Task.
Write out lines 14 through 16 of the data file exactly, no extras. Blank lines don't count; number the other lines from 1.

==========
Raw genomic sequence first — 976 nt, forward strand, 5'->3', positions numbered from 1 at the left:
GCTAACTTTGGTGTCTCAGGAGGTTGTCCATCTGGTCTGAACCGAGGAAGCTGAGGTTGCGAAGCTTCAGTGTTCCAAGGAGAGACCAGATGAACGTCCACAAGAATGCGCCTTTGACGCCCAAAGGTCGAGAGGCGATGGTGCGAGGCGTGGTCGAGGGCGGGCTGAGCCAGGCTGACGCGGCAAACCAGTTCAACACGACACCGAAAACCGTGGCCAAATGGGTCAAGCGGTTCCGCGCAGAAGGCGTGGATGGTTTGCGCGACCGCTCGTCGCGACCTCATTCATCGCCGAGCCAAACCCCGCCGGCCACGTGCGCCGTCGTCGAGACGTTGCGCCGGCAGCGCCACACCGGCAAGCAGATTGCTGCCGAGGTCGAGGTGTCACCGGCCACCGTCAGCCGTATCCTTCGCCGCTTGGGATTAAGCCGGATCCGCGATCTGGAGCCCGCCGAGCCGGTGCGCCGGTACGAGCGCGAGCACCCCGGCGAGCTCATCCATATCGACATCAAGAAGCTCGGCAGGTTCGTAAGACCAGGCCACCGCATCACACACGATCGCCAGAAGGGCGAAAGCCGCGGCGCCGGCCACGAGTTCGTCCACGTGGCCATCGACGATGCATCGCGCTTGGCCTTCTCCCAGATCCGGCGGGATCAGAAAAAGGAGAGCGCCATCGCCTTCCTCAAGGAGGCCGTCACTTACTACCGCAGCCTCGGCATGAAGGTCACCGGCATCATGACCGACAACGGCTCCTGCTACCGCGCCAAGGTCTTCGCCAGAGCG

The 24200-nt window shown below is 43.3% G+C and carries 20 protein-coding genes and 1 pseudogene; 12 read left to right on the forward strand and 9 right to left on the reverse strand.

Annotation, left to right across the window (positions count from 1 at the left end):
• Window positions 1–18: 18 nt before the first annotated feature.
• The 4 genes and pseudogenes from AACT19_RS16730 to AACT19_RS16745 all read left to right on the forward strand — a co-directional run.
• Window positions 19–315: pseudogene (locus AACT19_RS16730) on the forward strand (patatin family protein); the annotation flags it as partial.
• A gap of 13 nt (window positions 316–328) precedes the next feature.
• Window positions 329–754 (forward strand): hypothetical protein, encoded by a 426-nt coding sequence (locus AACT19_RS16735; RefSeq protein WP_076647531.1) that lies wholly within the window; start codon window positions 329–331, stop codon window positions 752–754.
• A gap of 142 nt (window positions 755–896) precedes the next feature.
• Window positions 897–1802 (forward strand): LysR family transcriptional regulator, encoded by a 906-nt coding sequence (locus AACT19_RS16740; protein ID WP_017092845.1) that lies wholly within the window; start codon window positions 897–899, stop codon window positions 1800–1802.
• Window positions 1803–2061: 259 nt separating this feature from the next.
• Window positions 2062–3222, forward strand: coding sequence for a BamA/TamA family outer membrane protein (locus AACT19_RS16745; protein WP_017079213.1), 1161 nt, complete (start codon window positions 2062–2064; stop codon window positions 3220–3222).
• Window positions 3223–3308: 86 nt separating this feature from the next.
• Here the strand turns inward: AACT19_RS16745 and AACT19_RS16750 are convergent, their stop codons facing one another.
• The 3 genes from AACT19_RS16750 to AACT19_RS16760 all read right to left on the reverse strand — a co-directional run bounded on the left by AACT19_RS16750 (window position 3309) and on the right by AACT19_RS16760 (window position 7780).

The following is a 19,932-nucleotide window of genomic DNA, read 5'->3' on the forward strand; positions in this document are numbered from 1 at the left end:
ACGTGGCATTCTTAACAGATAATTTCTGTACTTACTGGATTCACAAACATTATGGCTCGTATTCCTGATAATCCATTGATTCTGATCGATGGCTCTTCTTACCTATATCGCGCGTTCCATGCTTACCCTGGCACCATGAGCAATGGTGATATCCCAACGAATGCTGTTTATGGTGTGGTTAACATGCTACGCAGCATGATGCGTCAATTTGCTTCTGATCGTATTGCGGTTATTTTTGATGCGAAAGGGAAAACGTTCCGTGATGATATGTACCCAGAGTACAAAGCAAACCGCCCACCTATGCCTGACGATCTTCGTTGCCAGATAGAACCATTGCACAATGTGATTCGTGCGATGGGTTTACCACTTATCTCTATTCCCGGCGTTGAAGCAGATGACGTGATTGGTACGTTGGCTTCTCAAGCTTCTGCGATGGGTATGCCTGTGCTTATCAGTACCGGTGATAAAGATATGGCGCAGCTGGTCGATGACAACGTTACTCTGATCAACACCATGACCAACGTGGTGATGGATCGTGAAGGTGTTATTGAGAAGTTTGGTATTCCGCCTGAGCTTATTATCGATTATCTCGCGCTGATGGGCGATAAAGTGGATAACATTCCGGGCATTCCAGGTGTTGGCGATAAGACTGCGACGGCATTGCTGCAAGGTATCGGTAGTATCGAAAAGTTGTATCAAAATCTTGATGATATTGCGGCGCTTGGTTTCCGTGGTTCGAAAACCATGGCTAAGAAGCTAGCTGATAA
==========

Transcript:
• Window positions 3223–3308: 86 nt separating this feature from the next.
• Here the strand turns inward: AACT19_RS16745 and AACT19_RS16750 are convergent, their stop codons facing one another.
• The 3 genes from AACT19_RS16750 to AACT19_RS16760 all read right to left on the reverse strand — a co-directional run bounded on the left by AACT19_RS16750 (window position 3309) and on the right by AACT19_RS16760 (window position 7780).